Chicago: CME Group Inc on Wednesday struck a deal to buy the Kansas City Board of Trade for $126 million cash, cementing CME’s dominance in world grain futures markets and keeping rival IntercontinentalExchange from gaining a key foothold.
The acquisition is CME’s first exchange purchase in five years since it wrapped up a buying spree that put the Chicago Mercantile Exchange, the Chicago Board of Trade and the New York Mercantile Exchange all under its control.
CME’s Chicago Board of Trade wheat, soybean and corn contracts, mainstays of world agricultural trade for decades, face a big challenge after the ’s launch this year of look-alike grain futures.
So far, the Atlanta-based electronic exchange’s copycat contracts have garnered little volume. But CME has still responded aggressively to protect its market, expanding trading hours dramatically to keep step with in a move some floor traders have protested.
Chicago-based CME beat out several rivals before clinching the deal, KCBT president Jeff Borchardt told reporters on a conference call. He did not name the other bidders.
has declined to comment on speculation that it was in talks with the KCBT and on Wednesday a spokeswoman did not immediately respond to a request for comment.
In 2007, lost out to CME in a bidding war for the CBOT.
“It’s a further consolidation of exchanges and makes economic sense,” said Sterling Smith, futures strategist for Citigroup. KCBT’s wheat contract is already offered on CME’s electronic trading system, and after the acquisition its clearinghouse will be absorbed into CME’s.
News of the acquisition sparked speculation that the Minneapolis Grain Exchange could also become a takeover target.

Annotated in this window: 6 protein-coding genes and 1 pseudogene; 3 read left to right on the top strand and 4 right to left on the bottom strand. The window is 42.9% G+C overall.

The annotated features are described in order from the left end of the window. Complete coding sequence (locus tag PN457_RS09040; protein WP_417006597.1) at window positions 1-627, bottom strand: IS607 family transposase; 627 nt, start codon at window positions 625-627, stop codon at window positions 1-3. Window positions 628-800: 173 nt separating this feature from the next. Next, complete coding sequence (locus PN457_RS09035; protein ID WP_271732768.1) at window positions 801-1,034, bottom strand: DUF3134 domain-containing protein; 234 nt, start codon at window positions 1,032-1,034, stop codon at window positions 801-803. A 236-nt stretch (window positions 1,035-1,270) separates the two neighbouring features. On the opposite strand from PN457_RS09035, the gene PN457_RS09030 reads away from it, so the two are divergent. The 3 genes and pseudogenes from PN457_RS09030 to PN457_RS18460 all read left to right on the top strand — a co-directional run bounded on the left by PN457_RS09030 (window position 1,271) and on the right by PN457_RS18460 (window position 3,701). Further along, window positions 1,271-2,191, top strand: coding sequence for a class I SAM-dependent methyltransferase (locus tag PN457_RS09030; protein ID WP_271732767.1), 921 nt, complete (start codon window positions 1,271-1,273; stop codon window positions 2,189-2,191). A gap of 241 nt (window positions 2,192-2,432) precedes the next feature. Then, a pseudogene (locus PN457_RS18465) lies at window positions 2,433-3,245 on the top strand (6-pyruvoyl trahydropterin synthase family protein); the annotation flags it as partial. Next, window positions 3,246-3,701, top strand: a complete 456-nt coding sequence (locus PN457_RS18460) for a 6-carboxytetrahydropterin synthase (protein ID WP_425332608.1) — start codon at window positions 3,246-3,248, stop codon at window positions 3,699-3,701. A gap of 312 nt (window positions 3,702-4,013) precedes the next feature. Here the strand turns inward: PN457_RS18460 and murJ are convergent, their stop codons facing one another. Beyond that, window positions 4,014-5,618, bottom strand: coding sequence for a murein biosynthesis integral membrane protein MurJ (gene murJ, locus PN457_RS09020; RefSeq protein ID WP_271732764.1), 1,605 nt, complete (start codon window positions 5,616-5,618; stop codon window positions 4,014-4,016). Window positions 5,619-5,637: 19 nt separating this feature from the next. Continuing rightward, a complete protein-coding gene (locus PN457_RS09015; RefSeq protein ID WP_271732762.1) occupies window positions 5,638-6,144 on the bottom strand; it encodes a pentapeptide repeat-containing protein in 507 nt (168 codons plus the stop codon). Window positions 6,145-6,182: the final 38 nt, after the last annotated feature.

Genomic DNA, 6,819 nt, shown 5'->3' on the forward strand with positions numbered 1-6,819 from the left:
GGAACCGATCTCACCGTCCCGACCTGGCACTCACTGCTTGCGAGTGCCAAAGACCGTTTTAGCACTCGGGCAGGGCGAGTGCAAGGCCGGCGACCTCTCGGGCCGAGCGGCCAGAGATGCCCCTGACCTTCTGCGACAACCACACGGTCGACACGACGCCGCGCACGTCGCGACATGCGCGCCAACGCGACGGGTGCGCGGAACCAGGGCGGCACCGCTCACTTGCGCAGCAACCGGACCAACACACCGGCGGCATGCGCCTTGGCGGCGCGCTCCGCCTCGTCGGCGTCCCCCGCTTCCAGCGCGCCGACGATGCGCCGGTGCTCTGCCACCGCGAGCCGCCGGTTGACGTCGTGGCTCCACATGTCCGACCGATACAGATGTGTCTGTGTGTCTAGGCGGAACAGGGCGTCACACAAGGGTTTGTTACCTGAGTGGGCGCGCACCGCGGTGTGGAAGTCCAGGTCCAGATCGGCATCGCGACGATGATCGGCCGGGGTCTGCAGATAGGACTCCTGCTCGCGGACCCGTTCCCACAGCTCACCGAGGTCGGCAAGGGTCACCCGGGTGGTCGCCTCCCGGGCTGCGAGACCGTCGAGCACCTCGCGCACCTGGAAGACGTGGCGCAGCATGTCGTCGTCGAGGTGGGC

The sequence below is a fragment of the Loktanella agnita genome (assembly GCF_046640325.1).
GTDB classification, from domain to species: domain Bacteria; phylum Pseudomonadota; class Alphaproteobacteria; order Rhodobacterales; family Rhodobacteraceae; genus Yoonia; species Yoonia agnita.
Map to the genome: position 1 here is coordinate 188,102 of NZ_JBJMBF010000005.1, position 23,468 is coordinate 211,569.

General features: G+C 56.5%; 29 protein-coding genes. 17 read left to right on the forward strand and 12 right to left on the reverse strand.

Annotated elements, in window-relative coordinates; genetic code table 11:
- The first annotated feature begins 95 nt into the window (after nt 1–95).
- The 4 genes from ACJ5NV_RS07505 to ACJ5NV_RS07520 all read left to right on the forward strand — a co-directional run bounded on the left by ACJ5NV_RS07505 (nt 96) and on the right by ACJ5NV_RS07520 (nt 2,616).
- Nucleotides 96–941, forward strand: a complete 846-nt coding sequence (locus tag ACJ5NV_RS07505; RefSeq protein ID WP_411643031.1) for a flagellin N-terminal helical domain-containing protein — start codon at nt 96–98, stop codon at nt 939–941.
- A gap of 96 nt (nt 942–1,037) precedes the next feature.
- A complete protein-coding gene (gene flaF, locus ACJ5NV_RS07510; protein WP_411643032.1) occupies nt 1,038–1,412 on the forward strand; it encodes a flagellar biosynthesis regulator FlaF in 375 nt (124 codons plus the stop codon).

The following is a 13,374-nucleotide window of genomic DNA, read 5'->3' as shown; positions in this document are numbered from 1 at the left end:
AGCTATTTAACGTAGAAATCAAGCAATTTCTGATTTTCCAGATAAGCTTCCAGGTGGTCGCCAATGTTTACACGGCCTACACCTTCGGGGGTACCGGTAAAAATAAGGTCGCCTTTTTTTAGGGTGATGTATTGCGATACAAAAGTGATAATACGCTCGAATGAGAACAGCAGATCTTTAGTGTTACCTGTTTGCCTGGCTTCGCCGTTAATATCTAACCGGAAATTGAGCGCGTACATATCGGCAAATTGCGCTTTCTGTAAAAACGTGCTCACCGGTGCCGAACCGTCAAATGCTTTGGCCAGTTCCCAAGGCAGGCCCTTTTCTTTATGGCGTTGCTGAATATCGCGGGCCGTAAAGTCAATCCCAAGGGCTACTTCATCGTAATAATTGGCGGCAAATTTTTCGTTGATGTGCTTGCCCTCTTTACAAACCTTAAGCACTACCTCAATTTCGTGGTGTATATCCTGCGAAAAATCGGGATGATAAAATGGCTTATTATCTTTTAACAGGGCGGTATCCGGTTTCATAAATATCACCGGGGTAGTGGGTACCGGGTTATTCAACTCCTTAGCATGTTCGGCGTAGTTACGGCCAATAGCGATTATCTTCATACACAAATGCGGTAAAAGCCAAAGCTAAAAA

“I thought Minneapolis would be the first to be gobbled up,” said Ken Smithmier, market analyst for The Hightower Report, a Chicago-based research and advisory firm. Smithmier added that the pr was cheaper than he expected.
The Minneapolis Grain Exchange spring wheat futures contract is less active than Kansas City’s hard red winter wheat and, unlike the KCBT or CBOT, is only traded electronically, on CME’s trading platform.
“We remain focused on completing this transaction, as we believe it will create significant value for customers and shareholders of both companies,” a CME spokesman said in response to a query about the possibility of buying yet another grain market.
“MGEX extends our congratulations to both the CME and KCBT on this announcement,” a Minneapolis Grain Exchange spokeswoman said.
As part of the deal, expected to close later this year, CME has agreed to keep the Kansas City market’s trading floor open for at least six months.
CME executive chairman Terrence Duffy noted that CME has kept its Chicago trading floor open for much longer than many observers had expected, and said there were no set plans to shut the floor if it still provides value.
The trading floor at the KCBT is a fraction of the size of Chicago’s. Until just a few years ago it was a buzzing and bustling, packed with frenetic traders who fought their way in and out of the packed circular pit, shouting, waving arms and using time-tested hand signals to buy and sell thousands of bushels of wheat in seconds.
The lore of the trading floor includes the story of one old-time trader who suffered a heart attack in the midst of a particularly busy trading session. He was attended to, but the pit action barely paused as fellow traders took orders out of his pockets and continued their shouting and gesticulating to make sure his trades got filled.
A longtime trader who has been trading wheat futures since 1978 said the buyout by CME marks the end of an era.
“The floor used to be vibrant,” he said. “Now it is nothing in terms of volume. That is a sad thing to me. I’m not adverse to change. And I do most of my stuff on the screen now anyway. But we’ve got 156 years of history here. It’s sad to lose that.”
The deal will bolster volume in both CME’s and KCBT’s wheat contracts, and provide new trading opportunities, CME’s Duffy said. Soon to be added are options on spreads between the two contracts, CME’s top commodities executive told reporters.
The KCBT, which offers futures on hard red winter wheat, will make a special distribution of excess cash to members when the deal closes, CME said in announcing the deal. A KCBT official declined to give a figure, but said it would be substantial.
CME shares were down 22 cents to $57.27 in morning Nasdaq trade. REUTERS